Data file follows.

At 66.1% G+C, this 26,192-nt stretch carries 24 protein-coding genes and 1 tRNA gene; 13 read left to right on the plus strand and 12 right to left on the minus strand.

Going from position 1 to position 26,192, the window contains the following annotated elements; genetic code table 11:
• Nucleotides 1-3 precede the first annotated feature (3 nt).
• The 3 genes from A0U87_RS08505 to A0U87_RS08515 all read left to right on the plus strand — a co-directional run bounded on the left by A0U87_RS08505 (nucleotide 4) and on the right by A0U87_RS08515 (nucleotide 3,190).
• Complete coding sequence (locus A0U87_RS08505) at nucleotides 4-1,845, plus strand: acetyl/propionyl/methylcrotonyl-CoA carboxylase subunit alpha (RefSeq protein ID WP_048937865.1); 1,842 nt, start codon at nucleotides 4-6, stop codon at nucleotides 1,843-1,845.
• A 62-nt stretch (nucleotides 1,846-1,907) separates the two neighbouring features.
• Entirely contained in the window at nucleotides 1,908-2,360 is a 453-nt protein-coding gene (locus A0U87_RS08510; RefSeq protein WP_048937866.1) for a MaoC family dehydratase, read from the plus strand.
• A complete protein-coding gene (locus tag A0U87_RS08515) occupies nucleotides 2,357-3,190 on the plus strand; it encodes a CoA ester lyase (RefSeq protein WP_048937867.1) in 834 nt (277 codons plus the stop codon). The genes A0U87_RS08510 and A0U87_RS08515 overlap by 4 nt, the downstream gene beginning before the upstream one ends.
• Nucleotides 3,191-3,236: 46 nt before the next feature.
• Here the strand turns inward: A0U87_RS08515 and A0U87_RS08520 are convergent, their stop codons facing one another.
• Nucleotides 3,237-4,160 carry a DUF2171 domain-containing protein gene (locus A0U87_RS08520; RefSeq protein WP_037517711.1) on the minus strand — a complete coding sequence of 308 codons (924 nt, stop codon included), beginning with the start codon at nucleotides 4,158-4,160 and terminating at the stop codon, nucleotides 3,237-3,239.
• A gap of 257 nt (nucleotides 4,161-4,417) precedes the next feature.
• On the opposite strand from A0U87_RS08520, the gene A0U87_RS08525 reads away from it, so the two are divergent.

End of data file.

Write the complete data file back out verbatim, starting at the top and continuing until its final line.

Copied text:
At 66.1% G+C, this 26,192-nt stretch carries 24 protein-coding genes and 1 tRNA gene; 13 read left to right on the plus strand and 12 right to left on the minus strand.

Going from position 1 to position 26,192, the window contains the following annotated elements; genetic code table 11:
• Nucleotides 1-3 precede the first annotated feature (3 nt).
• The 3 genes from A0U87_RS08505 to A0U87_RS08515 all read left to right on the plus strand — a co-directional run bounded on the left by A0U87_RS08505 (nucleotide 4) and on the right by A0U87_RS08515 (nucleotide 3,190).
• Complete coding sequence (locus A0U87_RS08505) at nucleotides 4-1,845, plus strand: acetyl/propionyl/methylcrotonyl-CoA carboxylase subunit alpha (RefSeq protein ID WP_048937865.1); 1,842 nt, start codon at nucleotides 4-6, stop codon at nucleotides 1,843-1,845.
• A 62-nt stretch (nucleotides 1,846-1,907) separates the two neighbouring features.
• Entirely contained in the window at nucleotides 1,908-2,360 is a 453-nt protein-coding gene (locus A0U87_RS08510; RefSeq protein WP_048937866.1) for a MaoC family dehydratase, read from the plus strand.
• A complete protein-coding gene (locus tag A0U87_RS08515) occupies nucleotides 2,357-3,190 on the plus strand; it encodes a CoA ester lyase (RefSeq protein WP_048937867.1) in 834 nt (277 codons plus the stop codon). The genes A0U87_RS08510 and A0U87_RS08515 overlap by 4 nt, the downstream gene beginning before the upstream one ends.
• Nucleotides 3,191-3,236: 46 nt before the next feature.
• Here the strand turns inward: A0U87_RS08515 and A0U87_RS08520 are convergent, their stop codons facing one another.
• Nucleotides 3,237-4,160 carry a DUF2171 domain-containing protein gene (locus A0U87_RS08520; RefSeq protein WP_037517711.1) on the minus strand — a complete coding sequence of 308 codons (924 nt, stop codon included), beginning with the start codon at nucleotides 4,158-4,160 and terminating at the stop codon, nucleotides 3,237-3,239.
• A gap of 257 nt (nucleotides 4,161-4,417) precedes the next feature.
• On the opposite strand from A0U87_RS08520, the gene A0U87_RS08525 reads away from it, so the two are divergent.